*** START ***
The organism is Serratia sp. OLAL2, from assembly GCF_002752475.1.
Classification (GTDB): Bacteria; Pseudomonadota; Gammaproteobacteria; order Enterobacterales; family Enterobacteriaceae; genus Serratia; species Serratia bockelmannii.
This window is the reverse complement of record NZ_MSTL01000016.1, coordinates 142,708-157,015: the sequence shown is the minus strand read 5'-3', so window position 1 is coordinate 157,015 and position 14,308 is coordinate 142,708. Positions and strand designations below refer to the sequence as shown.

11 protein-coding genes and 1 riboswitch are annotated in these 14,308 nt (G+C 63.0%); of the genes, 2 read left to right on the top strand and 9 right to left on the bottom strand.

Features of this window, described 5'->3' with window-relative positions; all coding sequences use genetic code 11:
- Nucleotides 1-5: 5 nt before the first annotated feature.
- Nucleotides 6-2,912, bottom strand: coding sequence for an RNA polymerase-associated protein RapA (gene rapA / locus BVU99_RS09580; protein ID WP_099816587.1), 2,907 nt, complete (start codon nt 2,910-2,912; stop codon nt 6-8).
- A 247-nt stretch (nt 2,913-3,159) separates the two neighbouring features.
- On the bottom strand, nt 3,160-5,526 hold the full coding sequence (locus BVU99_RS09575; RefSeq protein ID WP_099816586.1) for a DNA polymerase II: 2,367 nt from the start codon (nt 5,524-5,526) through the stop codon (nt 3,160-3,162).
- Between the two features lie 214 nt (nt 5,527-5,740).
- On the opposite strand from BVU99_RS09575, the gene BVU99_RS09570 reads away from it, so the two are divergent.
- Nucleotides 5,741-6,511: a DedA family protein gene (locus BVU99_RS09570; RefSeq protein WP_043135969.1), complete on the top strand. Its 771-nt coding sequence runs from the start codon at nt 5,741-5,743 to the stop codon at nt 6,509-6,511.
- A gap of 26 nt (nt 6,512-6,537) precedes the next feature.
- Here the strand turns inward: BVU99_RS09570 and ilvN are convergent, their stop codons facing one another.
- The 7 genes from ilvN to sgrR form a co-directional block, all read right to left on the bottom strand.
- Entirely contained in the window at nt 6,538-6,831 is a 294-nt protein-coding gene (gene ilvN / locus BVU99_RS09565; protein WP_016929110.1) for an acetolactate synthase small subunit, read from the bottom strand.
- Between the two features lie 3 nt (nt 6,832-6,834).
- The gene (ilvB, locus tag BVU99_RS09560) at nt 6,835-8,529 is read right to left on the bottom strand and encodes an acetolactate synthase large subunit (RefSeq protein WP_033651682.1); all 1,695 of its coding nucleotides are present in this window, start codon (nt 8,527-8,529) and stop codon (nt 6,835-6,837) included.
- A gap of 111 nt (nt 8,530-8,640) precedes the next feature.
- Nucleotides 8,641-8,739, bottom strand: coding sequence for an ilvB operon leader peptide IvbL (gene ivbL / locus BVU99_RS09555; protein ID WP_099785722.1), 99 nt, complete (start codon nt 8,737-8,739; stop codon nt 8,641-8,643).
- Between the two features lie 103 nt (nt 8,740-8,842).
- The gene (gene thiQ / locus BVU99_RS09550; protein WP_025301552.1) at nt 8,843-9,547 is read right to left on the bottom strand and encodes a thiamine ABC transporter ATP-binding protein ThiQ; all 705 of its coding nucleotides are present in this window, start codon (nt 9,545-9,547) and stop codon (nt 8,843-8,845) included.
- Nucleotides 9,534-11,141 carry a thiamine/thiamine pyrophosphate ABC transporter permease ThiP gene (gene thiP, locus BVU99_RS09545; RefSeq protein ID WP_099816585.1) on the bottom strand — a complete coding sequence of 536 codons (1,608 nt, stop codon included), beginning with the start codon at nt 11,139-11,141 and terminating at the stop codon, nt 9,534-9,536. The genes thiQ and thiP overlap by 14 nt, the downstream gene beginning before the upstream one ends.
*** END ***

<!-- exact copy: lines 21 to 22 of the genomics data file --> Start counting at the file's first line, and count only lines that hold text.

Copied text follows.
- Between the two features lie 103 nt (nt 8,740-8,842).
- The gene (gene thiQ / locus BVU99_RS09550; protein WP_025301552.1) at nt 8,843-9,547 is read right to left on the bottom strand and encodes a thiamine ABC transporter ATP-binding protein ThiQ; all 705 of its coding nucleotides are present in this window, start codon (nt 9,545-9,547) and stop codon (nt 8,843-8,845) included.